So for neither to be replaced, either like-for-like or with players of differing qualities, was never going to end well. As it happened, the closest we got to an Oliver Skipp was a Mathias Normann who, in the end, had a skillset that was nothing like the Tottenham man.
Normann is a fine player, probably our best, but not the rock-solid, dependable shield to the back-four that we needed.
Neither did Webber deliver us a team with more energy, physicality and size. He knew it was desperately needed, even spoke of it, but within the constraints of his budget was unable to bring in players who, aside from the technical aspect, would make us less likely to be bullied and harder to play against.
Yesterday, as in most games, City were lightweight, powderpuff and very easy to play against. A box that never got ticked.
That we came up short in that regard before a ball was even kicked was – in hindsight admittedly – another failure of recruitment.
In terms of cash spent, the quoted £50 million was by some way a record for this club and put us up there with the big spenders of the summer, but, let’s be honest, it was a net spend of around £14 million. The large bulk of it was funded by the Buendia to Villa sale – as is the wont of a self-funded club.
And in terms of salaries paid, our pot will be one of the lowest, probably the lowest in the Premier League – another factor that made Webber’s job in the summer doubly difficult.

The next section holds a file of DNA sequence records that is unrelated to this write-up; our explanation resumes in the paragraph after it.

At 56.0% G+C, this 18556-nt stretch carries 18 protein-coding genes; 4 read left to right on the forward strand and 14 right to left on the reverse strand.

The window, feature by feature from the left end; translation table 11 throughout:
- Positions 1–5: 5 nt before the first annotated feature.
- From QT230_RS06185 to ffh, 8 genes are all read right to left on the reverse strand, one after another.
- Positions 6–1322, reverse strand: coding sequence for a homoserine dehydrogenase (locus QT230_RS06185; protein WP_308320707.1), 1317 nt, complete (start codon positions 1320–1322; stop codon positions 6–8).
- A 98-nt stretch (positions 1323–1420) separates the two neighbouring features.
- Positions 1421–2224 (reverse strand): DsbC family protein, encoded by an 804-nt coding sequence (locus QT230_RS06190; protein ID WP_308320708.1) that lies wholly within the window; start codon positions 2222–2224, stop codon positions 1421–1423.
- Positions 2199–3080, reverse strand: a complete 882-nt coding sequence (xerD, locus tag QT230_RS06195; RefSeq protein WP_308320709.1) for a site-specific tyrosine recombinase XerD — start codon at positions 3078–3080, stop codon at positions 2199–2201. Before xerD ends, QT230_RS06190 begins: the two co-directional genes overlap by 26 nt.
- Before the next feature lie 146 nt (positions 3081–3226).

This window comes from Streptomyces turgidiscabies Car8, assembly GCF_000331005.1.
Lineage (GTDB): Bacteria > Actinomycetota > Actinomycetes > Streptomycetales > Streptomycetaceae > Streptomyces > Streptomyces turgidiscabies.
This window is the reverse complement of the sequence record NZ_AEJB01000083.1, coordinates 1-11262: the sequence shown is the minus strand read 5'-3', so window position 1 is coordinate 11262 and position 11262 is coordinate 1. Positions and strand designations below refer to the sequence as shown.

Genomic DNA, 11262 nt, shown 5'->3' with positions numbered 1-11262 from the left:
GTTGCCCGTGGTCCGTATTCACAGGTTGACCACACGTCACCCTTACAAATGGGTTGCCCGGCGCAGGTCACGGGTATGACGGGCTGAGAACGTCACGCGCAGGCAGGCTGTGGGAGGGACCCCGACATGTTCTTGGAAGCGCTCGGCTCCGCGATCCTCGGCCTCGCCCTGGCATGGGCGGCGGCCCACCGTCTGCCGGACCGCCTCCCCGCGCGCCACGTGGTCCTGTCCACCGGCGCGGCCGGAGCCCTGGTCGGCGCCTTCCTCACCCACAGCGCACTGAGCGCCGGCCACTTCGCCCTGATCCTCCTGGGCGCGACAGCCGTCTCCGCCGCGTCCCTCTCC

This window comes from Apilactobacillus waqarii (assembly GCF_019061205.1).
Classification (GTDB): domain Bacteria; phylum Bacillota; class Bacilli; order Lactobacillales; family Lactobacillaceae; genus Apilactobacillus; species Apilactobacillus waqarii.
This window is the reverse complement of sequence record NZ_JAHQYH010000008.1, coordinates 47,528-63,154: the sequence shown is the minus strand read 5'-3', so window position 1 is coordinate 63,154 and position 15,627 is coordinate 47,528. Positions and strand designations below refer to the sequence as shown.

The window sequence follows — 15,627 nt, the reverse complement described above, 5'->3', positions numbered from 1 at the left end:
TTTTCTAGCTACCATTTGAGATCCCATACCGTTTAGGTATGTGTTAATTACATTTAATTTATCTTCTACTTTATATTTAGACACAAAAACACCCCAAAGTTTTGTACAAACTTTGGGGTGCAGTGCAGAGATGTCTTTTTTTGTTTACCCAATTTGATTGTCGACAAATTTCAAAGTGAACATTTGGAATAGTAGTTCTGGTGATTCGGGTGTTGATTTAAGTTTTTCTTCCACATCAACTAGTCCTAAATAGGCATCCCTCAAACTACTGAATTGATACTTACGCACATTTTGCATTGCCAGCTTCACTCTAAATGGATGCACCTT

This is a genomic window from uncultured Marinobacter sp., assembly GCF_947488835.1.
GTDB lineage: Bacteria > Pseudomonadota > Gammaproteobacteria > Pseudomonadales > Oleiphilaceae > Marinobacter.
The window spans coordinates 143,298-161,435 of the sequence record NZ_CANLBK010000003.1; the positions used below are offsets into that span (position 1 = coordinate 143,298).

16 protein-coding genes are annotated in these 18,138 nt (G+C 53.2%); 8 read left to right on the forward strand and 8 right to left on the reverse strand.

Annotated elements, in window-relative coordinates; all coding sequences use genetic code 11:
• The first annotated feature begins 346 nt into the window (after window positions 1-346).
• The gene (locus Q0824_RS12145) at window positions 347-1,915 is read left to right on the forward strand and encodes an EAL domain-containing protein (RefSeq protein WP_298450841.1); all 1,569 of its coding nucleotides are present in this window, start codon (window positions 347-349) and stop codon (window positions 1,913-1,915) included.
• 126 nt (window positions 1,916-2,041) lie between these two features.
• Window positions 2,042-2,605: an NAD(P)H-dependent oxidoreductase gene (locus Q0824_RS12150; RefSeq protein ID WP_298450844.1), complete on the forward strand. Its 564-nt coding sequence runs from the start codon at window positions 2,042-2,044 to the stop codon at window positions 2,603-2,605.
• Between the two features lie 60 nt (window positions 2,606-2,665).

And why is our pot the smallest? Well, it’s because we’re what we self-describe as the only ‘self-funded’ club in the top two divisions. A noble aim by the noblest owners in English football, but it’s becoming ever more apparent that, as hard as we try, it’s a model that’s completely at odds with being competitive in the Premier League.
Time and time again we convince ourselves that next time it will be different, that this time we’re better prepared and that lessons will have been learned from last time, but nothing changes. In fact, we’re getting less competitive as the seasons go by.
Alex Neil’s class of 2015-16 was better than this team but missed out on safety by five points. Even Daniel Farke’s class of 2019-20, who came up short by 14 points, picked up the odd good win with the odd good performance prior to Project Restart.
Despite being essentially made up of Championship players – most of whom proved themselves not good enough for the Premier League – that team was equally as competitive as this one, yet was still miles away from being good enough.
This squad and team has been carefully and deliberately re-jigged and re-vamped, yet still resembles a ragtag of decent Championship-level pros who have been thrown together after just a couple of training sessions.
No obvious system, no obvious plan, no obvious strategy, that ultimately results in games, like yesterday, when it appears a lower division outfit is being taught a harsh lesson by a team from two or three divisions higher up the ladder.
And none of the above is intended as a slight on Dean Smith and Craig Shakespeare. The best-prepared game plan will be undone in seconds when the players are not good enough to implement it. Yesterday’s lasted six minutes.
S&S must surely, in a quiet moment, ask themselves what they were thinking when they said ‘yes’ to Webber.
As a club, we’ve been on a thrilling ride since Webber and Farke teamed up in May 2017, but any success in the Championship invariably ends in gut-wrenching disappointment when we bang our heads on that glass ceiling pitched just below 18th place in the Premier League.
The current model, however we try and spin it, is never going to smash through that glass.
Not for the first time, those at the top need to ask themselves what they want this football club to be.
While you’re here…